4 out of 4 stars
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Beware the Wolves by Victor Moss is a fictionalized account of his parents’ survival during WWII in Russia. The story starts with Captain Vladimir Moskalkov looking at a burned-down village. During the war, it was one of Stalin’s decrees that residents evacuate and burn their villages to avoid them being captured and used as bases by the advancing Germans.
Vladimir was not only a captain but also a medic, so his first duty was always to the wounded and the sick. Finding medicine was an ongoing struggle during the war when medical supplied were as scarce as bread itself.
Disobeying a direct order from his superior, Vladimir, with a few comrades, sneaked out to search the destroyed village for supplies. He was lucky, as he found some much-needed medicine, but his act of defiance angered the Colonel who, out of spite, sent him to the battlefield, in the direct line of fire, to care for the injured.
And so starts Vladimir’s real journey during the gruesome and merciless war. Sometimes the story would switch to the past where the author described how Vladimir met Vladyslava, a fellow medical student, who would become his wife. Some chapters were also told from Slava’s point of view, allowing us to experience her own struggles during the war while waiting for the return of her husband.
The story is compelling, and while I have read countless WWII fiction and non-fiction books over the years (I was born in Eastern Europe, so this topic is quite close to me), I thoroughly enjoyed reading Beware the Wolves. It often reads like an action-packed war novel, although you are never allowed to forget that the war was real and you were reading about the lives of two real people deeply affected by it. I found it quite hard to read about Vladimir’s capture by the Germans, his long march to one of the Nazi concentration camps, and his life under terrible conditions at the camp. This part was really heartwrenching.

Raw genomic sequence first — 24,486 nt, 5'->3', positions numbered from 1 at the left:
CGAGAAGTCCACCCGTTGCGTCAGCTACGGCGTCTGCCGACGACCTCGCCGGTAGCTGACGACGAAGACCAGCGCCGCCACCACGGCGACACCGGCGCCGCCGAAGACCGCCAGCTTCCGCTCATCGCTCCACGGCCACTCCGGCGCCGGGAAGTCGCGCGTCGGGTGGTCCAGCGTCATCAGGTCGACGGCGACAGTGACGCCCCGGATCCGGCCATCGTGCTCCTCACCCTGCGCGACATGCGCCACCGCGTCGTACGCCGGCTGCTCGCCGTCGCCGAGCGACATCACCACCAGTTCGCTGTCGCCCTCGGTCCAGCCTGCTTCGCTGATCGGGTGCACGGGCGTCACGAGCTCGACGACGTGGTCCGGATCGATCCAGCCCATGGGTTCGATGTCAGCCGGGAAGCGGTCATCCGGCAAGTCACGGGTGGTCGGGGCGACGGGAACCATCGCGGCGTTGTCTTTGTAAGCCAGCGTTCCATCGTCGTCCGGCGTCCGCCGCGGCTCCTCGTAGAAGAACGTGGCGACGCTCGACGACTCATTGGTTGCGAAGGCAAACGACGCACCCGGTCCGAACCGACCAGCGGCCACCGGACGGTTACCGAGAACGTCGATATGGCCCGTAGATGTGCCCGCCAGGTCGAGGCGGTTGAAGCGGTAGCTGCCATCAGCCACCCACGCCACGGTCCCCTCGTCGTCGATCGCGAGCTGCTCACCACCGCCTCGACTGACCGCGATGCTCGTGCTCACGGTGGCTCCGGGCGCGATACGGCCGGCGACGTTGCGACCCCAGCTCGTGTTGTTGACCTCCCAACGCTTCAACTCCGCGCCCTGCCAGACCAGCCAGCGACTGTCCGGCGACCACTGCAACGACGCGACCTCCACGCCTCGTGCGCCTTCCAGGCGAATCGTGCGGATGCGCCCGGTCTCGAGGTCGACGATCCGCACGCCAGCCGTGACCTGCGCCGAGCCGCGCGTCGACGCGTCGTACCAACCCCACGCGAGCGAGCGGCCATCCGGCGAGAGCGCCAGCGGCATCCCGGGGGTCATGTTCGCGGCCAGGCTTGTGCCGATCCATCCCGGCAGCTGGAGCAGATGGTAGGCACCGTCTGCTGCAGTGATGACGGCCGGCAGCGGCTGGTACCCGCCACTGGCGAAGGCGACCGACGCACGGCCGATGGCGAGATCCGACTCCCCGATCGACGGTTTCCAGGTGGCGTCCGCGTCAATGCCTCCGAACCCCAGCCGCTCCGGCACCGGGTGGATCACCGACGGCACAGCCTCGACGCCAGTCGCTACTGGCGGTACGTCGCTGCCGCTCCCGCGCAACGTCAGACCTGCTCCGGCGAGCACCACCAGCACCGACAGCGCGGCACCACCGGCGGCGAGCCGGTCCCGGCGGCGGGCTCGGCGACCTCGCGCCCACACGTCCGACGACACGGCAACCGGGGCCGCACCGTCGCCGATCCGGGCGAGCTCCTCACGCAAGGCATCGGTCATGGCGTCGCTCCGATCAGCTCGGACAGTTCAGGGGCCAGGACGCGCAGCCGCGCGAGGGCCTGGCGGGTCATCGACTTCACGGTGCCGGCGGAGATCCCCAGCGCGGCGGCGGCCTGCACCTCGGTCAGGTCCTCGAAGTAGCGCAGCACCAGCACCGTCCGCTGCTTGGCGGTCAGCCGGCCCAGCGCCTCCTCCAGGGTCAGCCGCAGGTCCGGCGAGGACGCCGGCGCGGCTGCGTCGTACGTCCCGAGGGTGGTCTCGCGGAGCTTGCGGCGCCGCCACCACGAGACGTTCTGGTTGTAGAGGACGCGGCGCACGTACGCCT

At times, I was amazed by the atrocities humans could inflict on their own race. But then I remembered that these things indeed happened. Some people, under the right conditions, can become true monsters.
While the end of the book reads almost like a fairy tale, I kept thinking of the millions of others whose fates were sealed by enemy bullets or later at the Nazi camps. Not everyone was as lucky as the Russian couple who, eventually, managed to immigrate to the US, which is where their son, the author, was born.
I found the story difficult to put down once I started reading it. The characters felt real with all the sorrow, pain, and moments of happiness they felt during the war. My only complaint would be about the ending. Don’t get me wrong, I loved the ending, but I found it slightly rushed. While the rest of the book went into painstaking details about the day-to-day lives of Vladimir, and to a lesser degree, Slava, the end wrapped the story quite fast. I am assuming that we will get to learn what happened with the couple in the second book which picks up their adventure right where Beware the Wolves ends.
The book was properly edited and was, generally, well written. I found only a few grammatical and punctuation errors, such as “Tanya, is a Feldsher” where there should be no comma, and some missing periods at the end of a few sentences. Therefore, I give Beware the Wolves 4 out of 4 stars and recommend it to anyone who loves reading historical fiction and non-fiction books, especially those focusing on WWII.
Beware the Wolves
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